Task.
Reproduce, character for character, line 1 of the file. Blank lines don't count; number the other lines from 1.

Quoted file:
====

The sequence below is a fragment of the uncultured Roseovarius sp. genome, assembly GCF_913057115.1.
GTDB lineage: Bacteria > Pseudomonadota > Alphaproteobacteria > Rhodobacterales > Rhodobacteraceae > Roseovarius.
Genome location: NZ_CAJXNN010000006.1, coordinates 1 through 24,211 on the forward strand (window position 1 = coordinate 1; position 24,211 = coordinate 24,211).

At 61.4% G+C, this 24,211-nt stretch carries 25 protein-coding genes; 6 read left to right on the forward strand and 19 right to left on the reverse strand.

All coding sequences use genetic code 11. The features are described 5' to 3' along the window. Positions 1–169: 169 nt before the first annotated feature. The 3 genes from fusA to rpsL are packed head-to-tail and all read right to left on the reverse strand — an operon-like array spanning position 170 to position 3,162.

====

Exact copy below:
The sequence below is a fragment of the uncultured Roseovarius sp. genome, assembly GCF_913057115.1.